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Alienation factors in Balochistan

Balochistan lags behind other provinces when it comes to representation in federal government, military, bureaucracy and other organisational structures of society

Alienation factors in Balochistan

The concept of alienation is as old as mankind itself. Erich Kahler, a famous sociologist once remarked that “the history of man could very well be written as a history of the alienation of man.” In wider analysis of social sciences, it is universal, indispensable, elusive and multidimensional with myths and realities. Alienation factors in a community are considered as one of the major causes of dissatisfaction, resistance and instability amongst people towards state and societal structure.

The major kinds of alienation are economic, political, and socio-cultural further divided into five major categories, namely powerlessness, meaninglessness, normlessness, isolation and self-estrangement.

Similarly, Balochistan since independence has been suffering from alienation which is one of the major causes of discontent and instability with myths and realities ignored or least understood by the outside world.

Being the largest of all provinces in area constituting 347,056 sq/km or 43.2 per cent of the total area of Pakistan, it is the smallest in population but with the highest demographic growth rate.

Balochistan is demographically and ethnically divided into five major ethnic groups: Baloch/Brauhi, Pashtun, settlers, Hazaras and minorities. Baloch and Brauhi both enjoy similar cultural and religious norms since Kalat Confederacy emerged in 1662 with only language difference as Brauhi is Dravidian. A number of western scholars have certified them as two different ethnic groups, but to me they are one.

Pashtuns are a leading ethnic group living in British Balochistan. Their number nevertheless greatly increased after 1979 when Afghan refugees entered the area. The Afghan migration was predominantly from Pashtun areas though they included a large number of other ethnic groups such as Hazara and Uzbek. The Afghan migration continued even after 9/11. A sizeable number of Afghan refugees migrated from Iran into Pakistan after 1993.

The public at large blamed the federal government, representatives or military rulers for not caring for the development of the province despite its immense geographical importance and natural resources.

There are two kinds of residency certificates in Balochistan: Local and Domicile. Locals are those who belong to indigenous tribes of Baloch/Brauhi and Pashtun tribes. Hindus in Balochistan are locals, and so are Hazaras. But Christians living in the province for centuries are of domicile status. Settlers are those who migrated to the province before or after 1947.

Balochistan has far lagged behind other provinces. Punjab is the leading province and enjoys the lion’s share. KPK, despite political grievances and economic problems, is comparatively a privileged province that has an established educational and social structure and a sufficient share in the higher echelons of the military/bureaucratic and other organisational structure of society.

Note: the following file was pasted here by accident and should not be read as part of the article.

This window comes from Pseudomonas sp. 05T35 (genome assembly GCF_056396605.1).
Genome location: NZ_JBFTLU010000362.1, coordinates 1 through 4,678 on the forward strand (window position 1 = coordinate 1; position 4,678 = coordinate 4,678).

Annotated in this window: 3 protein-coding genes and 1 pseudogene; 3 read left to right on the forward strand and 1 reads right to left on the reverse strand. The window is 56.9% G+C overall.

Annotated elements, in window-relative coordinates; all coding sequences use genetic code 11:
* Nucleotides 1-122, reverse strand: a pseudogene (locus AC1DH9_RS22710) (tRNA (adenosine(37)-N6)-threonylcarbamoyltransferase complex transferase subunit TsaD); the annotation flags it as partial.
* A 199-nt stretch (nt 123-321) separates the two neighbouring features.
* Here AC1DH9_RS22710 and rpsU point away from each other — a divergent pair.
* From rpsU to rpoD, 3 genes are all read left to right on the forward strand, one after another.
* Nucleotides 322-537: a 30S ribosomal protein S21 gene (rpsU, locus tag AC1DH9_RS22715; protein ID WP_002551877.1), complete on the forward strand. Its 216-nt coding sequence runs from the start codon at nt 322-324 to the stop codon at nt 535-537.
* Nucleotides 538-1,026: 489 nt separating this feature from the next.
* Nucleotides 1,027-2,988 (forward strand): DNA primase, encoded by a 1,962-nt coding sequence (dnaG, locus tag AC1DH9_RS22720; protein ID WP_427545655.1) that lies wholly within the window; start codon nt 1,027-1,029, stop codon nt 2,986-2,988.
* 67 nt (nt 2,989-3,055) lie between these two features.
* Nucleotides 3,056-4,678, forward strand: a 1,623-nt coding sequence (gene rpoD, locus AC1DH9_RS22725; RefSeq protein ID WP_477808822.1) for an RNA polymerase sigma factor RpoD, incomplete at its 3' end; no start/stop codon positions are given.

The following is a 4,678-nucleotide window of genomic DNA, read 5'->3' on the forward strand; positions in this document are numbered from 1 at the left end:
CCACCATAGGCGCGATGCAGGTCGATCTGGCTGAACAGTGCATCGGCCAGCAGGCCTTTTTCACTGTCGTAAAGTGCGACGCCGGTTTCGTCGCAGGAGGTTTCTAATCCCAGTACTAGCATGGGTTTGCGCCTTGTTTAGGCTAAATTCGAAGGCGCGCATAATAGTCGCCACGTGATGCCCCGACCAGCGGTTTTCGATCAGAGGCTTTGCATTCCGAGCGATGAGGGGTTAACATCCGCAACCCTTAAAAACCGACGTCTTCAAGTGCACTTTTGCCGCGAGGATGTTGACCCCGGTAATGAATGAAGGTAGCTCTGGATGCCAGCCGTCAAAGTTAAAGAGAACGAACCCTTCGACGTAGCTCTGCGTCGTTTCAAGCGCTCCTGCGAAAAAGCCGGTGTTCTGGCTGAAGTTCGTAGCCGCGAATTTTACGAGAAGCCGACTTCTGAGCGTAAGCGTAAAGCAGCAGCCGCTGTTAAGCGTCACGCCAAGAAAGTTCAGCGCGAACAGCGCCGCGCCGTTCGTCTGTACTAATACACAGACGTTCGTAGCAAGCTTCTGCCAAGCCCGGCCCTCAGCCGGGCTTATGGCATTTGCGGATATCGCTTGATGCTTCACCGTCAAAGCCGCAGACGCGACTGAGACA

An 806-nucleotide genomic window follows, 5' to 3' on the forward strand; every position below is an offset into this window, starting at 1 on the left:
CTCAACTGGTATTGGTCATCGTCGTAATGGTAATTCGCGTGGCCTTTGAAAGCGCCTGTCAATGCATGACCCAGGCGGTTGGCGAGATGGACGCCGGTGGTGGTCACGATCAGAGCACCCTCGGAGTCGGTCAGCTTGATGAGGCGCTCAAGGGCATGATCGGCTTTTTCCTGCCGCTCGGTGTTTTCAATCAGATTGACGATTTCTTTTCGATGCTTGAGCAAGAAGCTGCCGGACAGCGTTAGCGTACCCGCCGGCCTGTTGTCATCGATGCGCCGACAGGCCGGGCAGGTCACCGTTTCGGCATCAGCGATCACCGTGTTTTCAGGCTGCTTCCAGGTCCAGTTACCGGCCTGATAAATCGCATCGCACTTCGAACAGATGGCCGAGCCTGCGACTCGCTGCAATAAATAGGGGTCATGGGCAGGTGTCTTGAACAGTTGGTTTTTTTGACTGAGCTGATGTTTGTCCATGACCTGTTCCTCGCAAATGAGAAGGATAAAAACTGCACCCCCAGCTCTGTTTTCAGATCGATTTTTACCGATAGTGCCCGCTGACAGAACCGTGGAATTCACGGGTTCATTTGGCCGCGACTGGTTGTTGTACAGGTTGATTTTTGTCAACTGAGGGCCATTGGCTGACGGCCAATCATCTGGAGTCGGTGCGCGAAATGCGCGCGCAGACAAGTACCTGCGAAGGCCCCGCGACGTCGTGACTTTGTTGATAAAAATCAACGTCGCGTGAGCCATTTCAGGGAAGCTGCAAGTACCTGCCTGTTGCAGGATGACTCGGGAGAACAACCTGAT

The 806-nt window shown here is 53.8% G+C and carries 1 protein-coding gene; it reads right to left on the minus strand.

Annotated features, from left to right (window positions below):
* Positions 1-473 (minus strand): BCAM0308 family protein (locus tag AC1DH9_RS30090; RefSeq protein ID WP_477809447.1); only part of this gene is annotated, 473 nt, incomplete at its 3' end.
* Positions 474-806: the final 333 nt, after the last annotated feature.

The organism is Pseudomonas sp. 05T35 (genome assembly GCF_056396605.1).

With an ethnic bifurcation between rural and urban population, Sindh enjoys a good share in government/power. Karachi being its port city and a nerve of the economic inflow of Pakistan, has an international importance.

Balochistan experienced very little development under One Unit (1954-1970). Under Ayub Khan, industrial and infra-structural development was made in Punjab and Sindh, nothing in Balochistan. One Unit bred alienation and discontent. The establishment of Balochistan Students Organisation (BSO) in 1967 was a repercussion of One Unit. Its strength grew rapidly between 1967 and 1981 by serving as a nursery for young nationalists. Dr. Allah Nazir who founded BSO-Azad for an armed struggle in Balochistan was a BSO activist. BSO-A was banned by the government in 2013.

The public at large blamed the federal government, representatives or military rulers for not caring for the development of the province despite its immense geographical importance and natural resources. Geography has played perhaps the most important role in shaping Balochistan’s political structure which in public eye is the major cause of its exploitation.

Balochistan has been reeling from powerlessness. The Baloch suffer from a sense of lack of sharing or loss of power in the overall political game. They believe that under both civil and military governance Balochistan has remained the most ignored province with least share in civil bureaucracy, military and politics.

For example, at present there is only one federal secretary from Balochistan. Between 1947 and 1970, there was only one federal minister from the province (Nawab Akbar Khan Bugti) in federal cabinet of Feroz Khan Noon for hardly one year. There has been no president, foreign minister or any one holding an important portfolio from Balochistan. Mir Zafarullah Jamali, the only prime minister from Balochistan stayed in office for 19 months until his replacement in June 2004 by a caretaker/facilitator prime minister, Chaudhary Shujaat, and later by Shaukat Aziz. Between 1971 and 1997, there was not a single ambassador from Balochistan.